Explaining the Changes
As I announced last week, I am about to discontinue all e-commerce on this website. By the end of April, all our books will be distributed by others. In some ways this plan is not ideal. An ideal plan would be to have all e-commerce so robust and sustainable that I could count on our readers and our writers to connect to each other over issues of technical problems as well as on the contents of the books. That day will come and when it does, I can see the transition to that form of publishing occurring on this website.
Until then, all four titles, Scags at 7, Scags at 18, Occupy this Book, and Eating Vegan in Vegas, will be distributed in a new way. (The new titles scheduled for publication this year will also be included in this distribution system.)
I’ll be turning to Kobo’s e-bookstore and the Print on Demand program at Ingramspark to distribute SSP books.
There are good things abut these new ways of getting SSP books to you and then the not such good things. The ease of downloading the e-books will be a great improvement as will the more dedicated technical support. All SSP authors can appear in bookstores and libraries where the books can be ordered and made available as bound books. That translates into much more face-to-face contact between the SSP authors and our readers. What I don’t like is that I will lose contact with you in a different way. The prime way being that no longer will there be a list of book buyers right here on the website. To counter that, the newsletter, that you can sign up for, is the best way to stay in touch with us. Please do make use of it.
Now, let me introduce you to our new partners.
I personally like Kobo of all the e-bookstores. Click on their link to see what I mean:
One of the things that struck me about Kobo was that you don’t need their device to read any e-book. Their app works well on all devices. Rightly called the anti-Amazon, Kobo’s attitude is not to take over the publishing world but to connect readers to books they would want to read.
Turning now to the Print on Demand portion of this new distribution system, by offering bound books, I am not turning away from believing that e-books are the more sustainable way to publish. I believe that e-book technology is the future of publishing. But for those who still prefer to order a bound book, a Print on Demand way to produce physical books is more environmentally sustainable. As its name suggests, books are printed only when requested. Thus the waste and pollution of traditional ways of book production are reduced significantly by not having them produced in large quantities to be shipped and then to sit in warehouses waiting to be shipped elsewhere.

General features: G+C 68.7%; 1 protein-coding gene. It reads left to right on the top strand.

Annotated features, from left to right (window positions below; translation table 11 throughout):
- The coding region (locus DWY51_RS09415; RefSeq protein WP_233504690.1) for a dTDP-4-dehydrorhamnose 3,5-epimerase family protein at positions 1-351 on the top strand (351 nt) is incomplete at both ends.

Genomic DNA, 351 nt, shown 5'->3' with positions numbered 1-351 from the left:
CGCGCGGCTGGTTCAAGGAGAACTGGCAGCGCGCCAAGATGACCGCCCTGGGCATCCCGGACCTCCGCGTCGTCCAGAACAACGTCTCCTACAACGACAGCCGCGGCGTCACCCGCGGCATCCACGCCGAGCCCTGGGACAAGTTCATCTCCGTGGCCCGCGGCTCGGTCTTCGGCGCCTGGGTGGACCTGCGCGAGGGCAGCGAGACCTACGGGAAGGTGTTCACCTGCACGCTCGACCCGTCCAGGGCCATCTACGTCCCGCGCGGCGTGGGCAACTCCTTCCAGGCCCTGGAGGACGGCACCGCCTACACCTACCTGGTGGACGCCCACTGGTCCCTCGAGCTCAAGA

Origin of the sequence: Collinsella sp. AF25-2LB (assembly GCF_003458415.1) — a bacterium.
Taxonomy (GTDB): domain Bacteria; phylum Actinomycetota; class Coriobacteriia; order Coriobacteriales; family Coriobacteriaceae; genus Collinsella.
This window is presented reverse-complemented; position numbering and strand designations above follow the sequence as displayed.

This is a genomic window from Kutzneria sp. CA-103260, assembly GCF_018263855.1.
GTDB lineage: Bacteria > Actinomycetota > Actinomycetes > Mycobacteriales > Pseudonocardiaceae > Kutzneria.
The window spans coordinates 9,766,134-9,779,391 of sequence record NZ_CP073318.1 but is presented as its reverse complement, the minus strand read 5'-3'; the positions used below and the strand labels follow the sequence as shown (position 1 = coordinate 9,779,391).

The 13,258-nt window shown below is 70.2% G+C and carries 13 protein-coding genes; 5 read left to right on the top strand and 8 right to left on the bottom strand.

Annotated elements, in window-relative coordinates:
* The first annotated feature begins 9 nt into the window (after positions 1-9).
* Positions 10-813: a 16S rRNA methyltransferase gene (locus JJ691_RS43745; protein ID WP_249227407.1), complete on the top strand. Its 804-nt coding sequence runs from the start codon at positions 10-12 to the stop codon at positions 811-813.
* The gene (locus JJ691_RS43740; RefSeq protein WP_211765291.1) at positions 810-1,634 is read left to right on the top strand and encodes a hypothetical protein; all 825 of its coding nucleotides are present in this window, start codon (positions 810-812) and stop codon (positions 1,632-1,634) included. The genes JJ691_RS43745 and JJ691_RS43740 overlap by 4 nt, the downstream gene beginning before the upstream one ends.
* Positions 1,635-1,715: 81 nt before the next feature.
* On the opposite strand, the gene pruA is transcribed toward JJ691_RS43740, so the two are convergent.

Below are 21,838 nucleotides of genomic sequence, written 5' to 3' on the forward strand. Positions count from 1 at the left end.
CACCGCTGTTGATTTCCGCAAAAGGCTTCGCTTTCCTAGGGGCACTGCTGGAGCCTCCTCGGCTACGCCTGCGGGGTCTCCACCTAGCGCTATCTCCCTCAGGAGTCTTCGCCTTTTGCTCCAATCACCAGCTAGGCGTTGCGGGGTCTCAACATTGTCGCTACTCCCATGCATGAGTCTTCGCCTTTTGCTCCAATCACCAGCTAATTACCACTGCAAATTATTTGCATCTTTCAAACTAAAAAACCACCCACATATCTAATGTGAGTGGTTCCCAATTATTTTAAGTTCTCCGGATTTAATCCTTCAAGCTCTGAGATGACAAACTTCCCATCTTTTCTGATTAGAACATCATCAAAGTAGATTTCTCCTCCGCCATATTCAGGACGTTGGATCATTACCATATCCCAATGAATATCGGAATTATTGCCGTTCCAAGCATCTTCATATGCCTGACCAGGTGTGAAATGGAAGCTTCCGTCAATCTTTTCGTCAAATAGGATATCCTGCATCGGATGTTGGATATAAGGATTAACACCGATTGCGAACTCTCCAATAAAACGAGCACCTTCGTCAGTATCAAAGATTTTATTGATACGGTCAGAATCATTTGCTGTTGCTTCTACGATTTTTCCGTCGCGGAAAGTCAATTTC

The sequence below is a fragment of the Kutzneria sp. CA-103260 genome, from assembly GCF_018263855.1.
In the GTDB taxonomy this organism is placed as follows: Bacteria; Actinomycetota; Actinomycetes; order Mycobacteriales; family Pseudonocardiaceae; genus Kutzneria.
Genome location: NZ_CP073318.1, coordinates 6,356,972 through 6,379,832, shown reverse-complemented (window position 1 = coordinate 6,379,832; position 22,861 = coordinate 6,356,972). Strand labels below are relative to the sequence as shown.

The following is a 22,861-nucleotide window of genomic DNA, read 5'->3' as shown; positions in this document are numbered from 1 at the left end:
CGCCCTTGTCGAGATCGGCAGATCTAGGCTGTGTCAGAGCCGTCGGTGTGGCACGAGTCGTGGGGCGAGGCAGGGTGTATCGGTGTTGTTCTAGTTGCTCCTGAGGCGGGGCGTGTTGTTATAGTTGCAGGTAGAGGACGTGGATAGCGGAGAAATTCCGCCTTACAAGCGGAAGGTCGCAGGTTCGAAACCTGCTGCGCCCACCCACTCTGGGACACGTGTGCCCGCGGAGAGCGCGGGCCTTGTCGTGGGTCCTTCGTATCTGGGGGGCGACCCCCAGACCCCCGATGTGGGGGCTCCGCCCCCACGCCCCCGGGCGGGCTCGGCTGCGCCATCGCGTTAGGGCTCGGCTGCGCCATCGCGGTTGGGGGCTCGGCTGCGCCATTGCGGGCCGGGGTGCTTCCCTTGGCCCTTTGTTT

I chose to work with Ingramspark to print our bound books. Please take a look at their company and their services here:
I am eager to begin a new relationship with both these companies. Kobo has a great reputation and works well with independent bookstores. And the Ingramspark program will make all the books we publish available in bookstores and libraries. Ingramspark utilizes the Espresso Book Machine to print their books. I used this technology before. When I first set up the POD program for the Scags Series, it was on the Espresso Book Machine at the McNally Jackson Bookstore in Manhattan. From the look of the Scags books, this type of print technology produces much better looking books than the more traditional forms of print production.
I believe as SSP moves forward, it will continue to find many new ways of connecting our readers and our writers. The sharing of ideas and resources is what has altered the publishing world substantially from what it was when I entered it in 1978. SSP’s determination to continue its participation in that changing paradigm keeps the company evolving and keeps me excited. I hope you’ll continue to follow SSP and buy our books for yourself and for those you care about.
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